I have fond, fond memories of the Haseki Hürrem Sultan Hamami, not least because I actually availed myself of its services. The structure was initially erected in the 1550s and was designed by the Ottoman’s most famous architect, Mimar Sinan. As hamam were an essential part of the civil infrastructure of Ottoman cities, this particular building was also designed and constructed with an eye to the earthly needs of the sacred community of scholars that had sprung up around the Hagia Sophia mosque. It contains the same series of small domes that are characteristic of any Ottoman hamam, as well as a larger one that tops the sharply geometric main hall, in which patrons would relax and chat with tea after their baths. In 2007, the Sultan Hürret Hamami was assigned to the Haseki Group, which spent $11 million to renovate and rejuvenate the facilities. It took three years, and today the hamam is once again used for its original purpose, albeit in a slightly different manner than the rest of the city’s hamams. The interior continues to make use of the original plan of services, with a central, massive room in which patrons are massaged, soaped and exfoliated on top of a heated stone by the attendants, and then washed off at fountains that line main room. In the reception area, however, there are modern massage tables, and the hamam offers packages for aromatherapy and other modern spa services, combining the best of traditional and contemporary luxury. It’s not cheap, but definitely worth the expense!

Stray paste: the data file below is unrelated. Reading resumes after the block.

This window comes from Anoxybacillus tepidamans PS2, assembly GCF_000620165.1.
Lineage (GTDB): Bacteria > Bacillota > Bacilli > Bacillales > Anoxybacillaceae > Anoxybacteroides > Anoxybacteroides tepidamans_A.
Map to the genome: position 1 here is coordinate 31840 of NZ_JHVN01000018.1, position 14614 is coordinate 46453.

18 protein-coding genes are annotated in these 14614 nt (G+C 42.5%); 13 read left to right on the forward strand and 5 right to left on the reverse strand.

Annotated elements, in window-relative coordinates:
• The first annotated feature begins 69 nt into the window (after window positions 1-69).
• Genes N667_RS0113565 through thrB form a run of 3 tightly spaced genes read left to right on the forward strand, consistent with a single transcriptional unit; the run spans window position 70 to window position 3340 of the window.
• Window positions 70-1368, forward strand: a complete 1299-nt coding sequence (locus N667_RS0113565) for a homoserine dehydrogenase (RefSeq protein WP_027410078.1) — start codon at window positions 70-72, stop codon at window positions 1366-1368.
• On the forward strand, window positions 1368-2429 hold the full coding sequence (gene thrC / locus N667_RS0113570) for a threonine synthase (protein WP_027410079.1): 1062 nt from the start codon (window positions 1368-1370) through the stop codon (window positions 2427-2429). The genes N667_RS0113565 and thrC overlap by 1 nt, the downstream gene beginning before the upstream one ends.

Luxurious Turkish Bath built by a Sultan's wife for the ladies of the harem. Now a state owned Carpet store. Unlike the other carpet stores this one you can browse without being hassled.